Roy also sought out Ryan Fellows who turned a juice truck into three Squeezed Juice Bars (two in Albuquerque and one in Rio Rancho). Ryan felt Green Jeans was too close to an established location of Squeezed Juice for that concept, but he pitched Roy on an ice cream shop. Chill’N borrows the “N” from nitrogen, the substance servers use to create molecular gastronomy ice cream. Customers can watch through the windows that line one wall of Chill’N’s space as servers pour billowing nitrogen into silver mixing bowls of organic cream and toppings. It’s the most decadent witches brew you’ll ever taste—and you can’t get much more local and handcrafted than having the product made before your eyes. “Watching it being prepared is part of the experience. You have a more intimate relationship with it when you see it being made. We’re trying to be artisanal and creative,” Ryan says. He also pulls in ingredients from his neighbors, including rum from Broken Trail Spirit and coffee from Epiphany Espresso for the java chip ice cream.

LL_23Partners Tony Lopez and Eric Garcia started the Epiphany brand as a digital marketing company, but when they learned about Green Jeans, they saw an opportunity to pour their hospitality backgrounds into a coffee experience. The shop uses only certified-organic and fair-trade beans. Eric says the start-up has benefited from sharing costs with the other tenants. “We’ve been able to focus on hiring the best baristas and on customer experience. We emphasize quality and hand-crafted drinks,” he says.

Although Green Jeans opened with a personal training gym, that business has since closed and Roy is opening a new venture he feels better fits the community atmosphere. Co-op Fitness will work with instructors from across the city, renting out the second-story, three-shipping-container-wide space for group classes from spinning to kettle bells and TRX. The space opens to the Sandia Mountains, so yoga with a view is also on the menu. Co-op Fitness will be the first such space in the state to offer surf classes. It’s the kind of unique offering that epitomizes the Green Jeans approach. In the classes, surfboards are set on rigs balanced by inflatable balls and participants do surfing moves to build upper body and core strength. Roy envisions students attending classes, then gathering for a smoothie after at Zeus’ Juices.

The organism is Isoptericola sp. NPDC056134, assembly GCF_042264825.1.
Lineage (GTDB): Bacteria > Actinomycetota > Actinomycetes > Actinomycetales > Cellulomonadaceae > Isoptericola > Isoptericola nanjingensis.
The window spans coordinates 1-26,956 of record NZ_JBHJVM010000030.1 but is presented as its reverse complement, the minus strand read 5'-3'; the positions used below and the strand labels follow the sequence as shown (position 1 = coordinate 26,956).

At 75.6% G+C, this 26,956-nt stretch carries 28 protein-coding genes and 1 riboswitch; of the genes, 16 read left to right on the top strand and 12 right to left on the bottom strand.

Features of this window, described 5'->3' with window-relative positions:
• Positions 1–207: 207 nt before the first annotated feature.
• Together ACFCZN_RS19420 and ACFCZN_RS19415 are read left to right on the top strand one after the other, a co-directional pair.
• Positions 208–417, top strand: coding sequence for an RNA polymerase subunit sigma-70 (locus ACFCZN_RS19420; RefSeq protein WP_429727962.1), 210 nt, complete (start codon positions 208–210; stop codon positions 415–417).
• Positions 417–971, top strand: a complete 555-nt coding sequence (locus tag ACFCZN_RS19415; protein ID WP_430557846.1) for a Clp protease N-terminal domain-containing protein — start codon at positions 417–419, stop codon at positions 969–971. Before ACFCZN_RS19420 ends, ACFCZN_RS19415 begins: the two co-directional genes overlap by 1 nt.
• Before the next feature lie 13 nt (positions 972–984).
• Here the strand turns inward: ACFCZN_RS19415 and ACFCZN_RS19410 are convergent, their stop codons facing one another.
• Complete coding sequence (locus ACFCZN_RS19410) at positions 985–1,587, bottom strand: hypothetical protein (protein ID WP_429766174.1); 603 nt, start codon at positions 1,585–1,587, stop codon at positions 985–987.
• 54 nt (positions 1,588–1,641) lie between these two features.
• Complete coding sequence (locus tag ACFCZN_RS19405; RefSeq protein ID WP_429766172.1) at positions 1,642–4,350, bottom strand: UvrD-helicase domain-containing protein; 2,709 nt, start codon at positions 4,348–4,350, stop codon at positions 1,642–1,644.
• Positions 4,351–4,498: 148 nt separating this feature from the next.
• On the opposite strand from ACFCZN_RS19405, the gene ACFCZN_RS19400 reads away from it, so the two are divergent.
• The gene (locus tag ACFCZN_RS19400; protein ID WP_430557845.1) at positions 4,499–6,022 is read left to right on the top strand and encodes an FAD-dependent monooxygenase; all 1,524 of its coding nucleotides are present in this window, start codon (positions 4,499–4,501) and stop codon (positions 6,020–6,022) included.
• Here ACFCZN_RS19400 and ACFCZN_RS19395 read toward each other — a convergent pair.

LL_24The reinvigorated fitness space is sure to be a boon to Claudia Lawrence, owner of Fashion Locker. Claudia studied fashion merchandizing, however, she spent years in the construction industry before opening the fitness apparel boutique in November. Fashion Locker carries labels that aren’t found elsewhere in the state, including Beyond Yoga, Phat Buddha, Electric & Rose, and Lorna Jane. All but the last are produced in the US and are so comfortably stylish that most people wear the clothes to workout and about town. Claudia orders only one size of each item and doesn’t repeat styles, so her customers can be confident they have a one-of-a-kind item.

“There’s a lot of camaraderie and collaboration among the tenants. … It has a great community vibe and the people who come there tend to pick on that and embrace it,” says Claudia of Green Jeans. Roy has enjoyed observing that camaraderie emerge naturally among the neighbors. That easy-going vibe seems to flow from the businesses into the shared seating areas, where people will gather for hours, dining at first on lunch, then ice cream, then perhaps a beer as the sunny afternoons on the central patio stretch on.

“We’ve been part of the local, fresh, healthy and small-business sides of Albuquerque for a while. This is a really forward-thinking project,” says Ryan, of Chill’N. “To me, it’s the coolest thing to happen in Albuquerque.”

Green Jeans Farmery, 3600 Cutler NE, Albuquerque,

Story by Ashley M. Biggers


Amore Neapolitan Pizzeria
Authentic Neapolitan pizza

Bocadillos New Mexico
Slow-roasted sandwich shop

Broken Trail Spirits and Brew
Formerly Distillery 365, spirits tasting room